One of the hardest things you’ll do in life is overcome a bad habit. The key to overcoming bad habits or bad character is self accountability. If a person isn’t held accountable, there is little motivation to change. And a person accountable is a responsible person. Therefore, a responsible person is always viewed as a mature person.
Why We Don’t Change Our Bad Habits
We live in a society that wants to hold everyone else and everything else accountable for all the bad things that happen to us. If we spill coffee on ourselves, we want to sue someone. If we stupidly attempt to dry off the cat in a microwave, we want to sue the microwave company for the resulting mess and emotional trauma. We want others to take the blame for our own stupidity, clumsiness, ignorance, and irresponsibility.
This has given rise to a generation that seeks no self accountability. We don’t want to answer for our own actions. We want to be told that it is someone else’s fault. This is incredibly detrimental to the development of our own character and the forming of good habits.
Until one is both willing to be held accountable for one’s own actions and willing to allow someone to hold them accountable, the struggle to overcome bad habits and lousy character becomes a thousand times more difficult.
You Must Be Held Accountable
Being held accountable makes you aware of the consequences of your own actions in ways that can’t be justified or rationalized away. It is one thing for a private in the army to convince himself that his habit or character is no big deal, but it is another to convince the sergeant. The sergeant will hold the private accountable. This is great motivation to change.
Without self accountability, we all too often accept our own justifications as to why we can’t change or why we will do so at a later — always later — time. We attempt to turn over a new leaf only to flip it back over within a couple of weeks. We make New Year’s resolutions that we discover take more effort, time, and devotion than we originally believed.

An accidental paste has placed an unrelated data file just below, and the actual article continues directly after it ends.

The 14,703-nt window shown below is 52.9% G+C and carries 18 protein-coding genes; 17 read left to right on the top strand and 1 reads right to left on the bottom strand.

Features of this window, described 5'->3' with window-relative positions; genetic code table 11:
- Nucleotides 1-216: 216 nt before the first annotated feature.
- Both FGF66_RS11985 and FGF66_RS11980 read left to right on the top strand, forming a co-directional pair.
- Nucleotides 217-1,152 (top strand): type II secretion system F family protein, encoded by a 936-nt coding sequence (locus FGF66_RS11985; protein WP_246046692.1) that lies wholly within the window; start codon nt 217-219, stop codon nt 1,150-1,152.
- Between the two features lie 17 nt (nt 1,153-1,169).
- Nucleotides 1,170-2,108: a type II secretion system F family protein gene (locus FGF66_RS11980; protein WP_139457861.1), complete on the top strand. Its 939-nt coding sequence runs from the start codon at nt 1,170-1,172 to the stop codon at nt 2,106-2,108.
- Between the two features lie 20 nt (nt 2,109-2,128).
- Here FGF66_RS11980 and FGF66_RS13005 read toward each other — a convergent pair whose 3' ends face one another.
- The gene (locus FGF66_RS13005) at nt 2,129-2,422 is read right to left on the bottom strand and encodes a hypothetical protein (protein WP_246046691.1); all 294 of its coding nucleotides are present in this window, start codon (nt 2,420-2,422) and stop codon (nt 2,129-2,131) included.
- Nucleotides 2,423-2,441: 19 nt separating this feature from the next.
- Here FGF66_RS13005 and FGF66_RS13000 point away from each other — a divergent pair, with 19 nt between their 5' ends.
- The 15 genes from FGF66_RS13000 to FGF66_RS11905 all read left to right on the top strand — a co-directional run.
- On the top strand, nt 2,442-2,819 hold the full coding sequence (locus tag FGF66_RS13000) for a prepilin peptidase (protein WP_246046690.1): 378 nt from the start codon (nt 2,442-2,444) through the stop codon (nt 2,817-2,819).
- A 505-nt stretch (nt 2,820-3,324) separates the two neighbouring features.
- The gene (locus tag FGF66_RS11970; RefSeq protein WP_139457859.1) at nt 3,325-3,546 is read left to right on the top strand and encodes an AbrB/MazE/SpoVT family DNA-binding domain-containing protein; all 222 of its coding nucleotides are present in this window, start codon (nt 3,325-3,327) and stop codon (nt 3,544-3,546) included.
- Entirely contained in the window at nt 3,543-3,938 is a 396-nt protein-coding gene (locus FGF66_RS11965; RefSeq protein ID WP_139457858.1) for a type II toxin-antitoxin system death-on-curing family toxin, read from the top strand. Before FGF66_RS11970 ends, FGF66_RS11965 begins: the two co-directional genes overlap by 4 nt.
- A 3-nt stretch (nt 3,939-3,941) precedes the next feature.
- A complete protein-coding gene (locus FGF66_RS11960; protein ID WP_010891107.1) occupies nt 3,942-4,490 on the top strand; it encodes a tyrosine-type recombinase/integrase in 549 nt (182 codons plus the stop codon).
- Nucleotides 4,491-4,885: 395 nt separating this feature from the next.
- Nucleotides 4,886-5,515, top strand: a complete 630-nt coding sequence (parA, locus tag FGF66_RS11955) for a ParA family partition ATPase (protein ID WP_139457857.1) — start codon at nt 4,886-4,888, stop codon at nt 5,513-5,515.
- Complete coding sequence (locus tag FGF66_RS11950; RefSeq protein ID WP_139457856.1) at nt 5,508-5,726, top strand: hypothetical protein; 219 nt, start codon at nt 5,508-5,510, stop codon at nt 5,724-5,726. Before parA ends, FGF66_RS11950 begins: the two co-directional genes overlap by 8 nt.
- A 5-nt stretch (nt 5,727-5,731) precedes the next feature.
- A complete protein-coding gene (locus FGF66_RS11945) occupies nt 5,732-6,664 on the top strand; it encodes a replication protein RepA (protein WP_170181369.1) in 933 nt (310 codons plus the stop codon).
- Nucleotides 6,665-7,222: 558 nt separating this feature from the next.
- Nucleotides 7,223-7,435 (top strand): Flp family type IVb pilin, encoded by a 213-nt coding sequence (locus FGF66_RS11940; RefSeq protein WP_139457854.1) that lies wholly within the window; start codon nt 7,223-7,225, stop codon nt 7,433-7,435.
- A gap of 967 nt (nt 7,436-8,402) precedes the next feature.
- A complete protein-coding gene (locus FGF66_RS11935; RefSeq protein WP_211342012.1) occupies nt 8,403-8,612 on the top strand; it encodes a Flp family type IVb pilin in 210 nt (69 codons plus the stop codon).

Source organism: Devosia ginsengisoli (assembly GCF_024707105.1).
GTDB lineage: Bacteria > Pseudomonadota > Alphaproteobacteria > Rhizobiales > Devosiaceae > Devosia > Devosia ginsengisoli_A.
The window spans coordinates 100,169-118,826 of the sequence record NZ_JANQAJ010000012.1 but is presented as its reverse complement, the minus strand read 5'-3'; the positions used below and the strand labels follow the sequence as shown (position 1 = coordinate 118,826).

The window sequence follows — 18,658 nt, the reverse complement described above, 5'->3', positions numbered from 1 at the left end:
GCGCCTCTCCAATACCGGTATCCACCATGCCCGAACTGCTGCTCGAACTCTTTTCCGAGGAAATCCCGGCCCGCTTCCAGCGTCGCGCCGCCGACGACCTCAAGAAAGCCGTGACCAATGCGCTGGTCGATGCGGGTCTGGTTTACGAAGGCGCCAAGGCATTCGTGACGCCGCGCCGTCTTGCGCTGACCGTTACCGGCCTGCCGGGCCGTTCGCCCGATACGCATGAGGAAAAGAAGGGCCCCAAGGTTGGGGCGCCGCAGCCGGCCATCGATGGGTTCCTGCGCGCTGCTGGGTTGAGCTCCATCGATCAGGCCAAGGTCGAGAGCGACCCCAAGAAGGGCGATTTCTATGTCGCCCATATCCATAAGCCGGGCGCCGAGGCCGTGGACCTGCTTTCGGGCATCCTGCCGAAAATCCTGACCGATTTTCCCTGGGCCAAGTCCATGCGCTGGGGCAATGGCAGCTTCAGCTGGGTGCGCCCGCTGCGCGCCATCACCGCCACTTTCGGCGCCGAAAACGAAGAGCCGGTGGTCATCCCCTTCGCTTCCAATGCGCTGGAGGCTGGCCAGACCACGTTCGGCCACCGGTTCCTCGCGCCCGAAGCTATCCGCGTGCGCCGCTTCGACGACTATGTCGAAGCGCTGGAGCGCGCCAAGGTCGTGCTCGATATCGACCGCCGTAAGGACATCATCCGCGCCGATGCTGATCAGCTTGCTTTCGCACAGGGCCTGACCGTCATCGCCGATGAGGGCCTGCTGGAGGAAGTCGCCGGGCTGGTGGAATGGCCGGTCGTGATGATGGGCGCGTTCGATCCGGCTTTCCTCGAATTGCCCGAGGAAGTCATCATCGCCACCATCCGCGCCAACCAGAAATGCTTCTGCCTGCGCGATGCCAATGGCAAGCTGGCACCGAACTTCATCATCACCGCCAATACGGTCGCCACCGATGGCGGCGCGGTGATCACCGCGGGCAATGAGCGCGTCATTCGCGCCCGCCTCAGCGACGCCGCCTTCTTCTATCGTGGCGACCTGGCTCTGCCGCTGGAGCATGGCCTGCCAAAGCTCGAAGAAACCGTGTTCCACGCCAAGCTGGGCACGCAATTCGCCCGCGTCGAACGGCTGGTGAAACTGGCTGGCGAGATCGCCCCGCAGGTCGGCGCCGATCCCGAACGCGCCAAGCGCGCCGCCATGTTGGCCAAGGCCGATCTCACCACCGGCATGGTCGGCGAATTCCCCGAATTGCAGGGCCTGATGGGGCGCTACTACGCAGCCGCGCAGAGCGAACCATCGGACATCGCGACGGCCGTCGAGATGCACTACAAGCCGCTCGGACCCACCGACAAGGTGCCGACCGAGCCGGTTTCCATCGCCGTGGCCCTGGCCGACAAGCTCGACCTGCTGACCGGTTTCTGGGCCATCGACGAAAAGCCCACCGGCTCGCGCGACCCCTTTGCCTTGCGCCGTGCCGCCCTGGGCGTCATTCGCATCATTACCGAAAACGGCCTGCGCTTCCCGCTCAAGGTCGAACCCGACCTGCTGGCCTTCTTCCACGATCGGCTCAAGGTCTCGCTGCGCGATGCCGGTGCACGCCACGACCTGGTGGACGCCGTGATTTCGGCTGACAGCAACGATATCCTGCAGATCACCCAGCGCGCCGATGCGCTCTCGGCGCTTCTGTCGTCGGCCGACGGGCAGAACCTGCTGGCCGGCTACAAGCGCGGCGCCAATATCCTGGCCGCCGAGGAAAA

Self accountability, however, means you have to face someone and suffer consequences-of some sort-for your lack of character. This accountability then begins to make you responsible for your actions and the result of those actions. This in turn brings maturity and good character.
Maturity is nothing more than taking responsibility for your responsibilities. We all have responsibilities, but unless you can become responsible for them, you will too often rationalize why you can’t or justify why you won’t. This keeps you pinned down under your own weight. It now becomes much more difficult to overcome bad habits and bad character.
THOUGHTS ON HOW TO BECOME SELF ACCOUNTABLE
#1 — Find someone you can answer to.
The reason why many programs — both faith-based and secular — work is because people are held accountable for their actions. This is very much a biblical principle. Accountability to God is one of the great motivators in life. Be willing to admit you need someone to be accountable toward.
#2 — There needs to be consequences for falling back into bad habits or bad character.
Without consequences, there will be less reason to do what ought to be done. When children have no consequences for their actions, they grow up spoiled and demanding. They never mature. Maturity realizes there are always consequences to one’s actions.
#3 — The goal is to form good habits.
Someone once said that good character is the habit of doing right. Do something right long enough and it becomes a habit. Good habits will always be seen as good character.
When I was in college, there was a fellow that struggled getting up on time. He was very much like many of us — he just kept hitting the snooze button. In order to break this habit, he asked his roommate (who had good character in this area) to dump a glass of cold water in his face if he didn’t get up the first time the alarm went off. Just the fear of that cold glass of water got him up every time, all the time, until it became a habit. Soon he not only didn’t need his roommate — or the glass of water — he didn’t even need the alarm clock. His body got so used to getting up at a certain time that he just woke up on time all by himself.
Self accountability produced good habits which in turn produced good character. This matured him and made him more responsible. It all started, however, with accountability.
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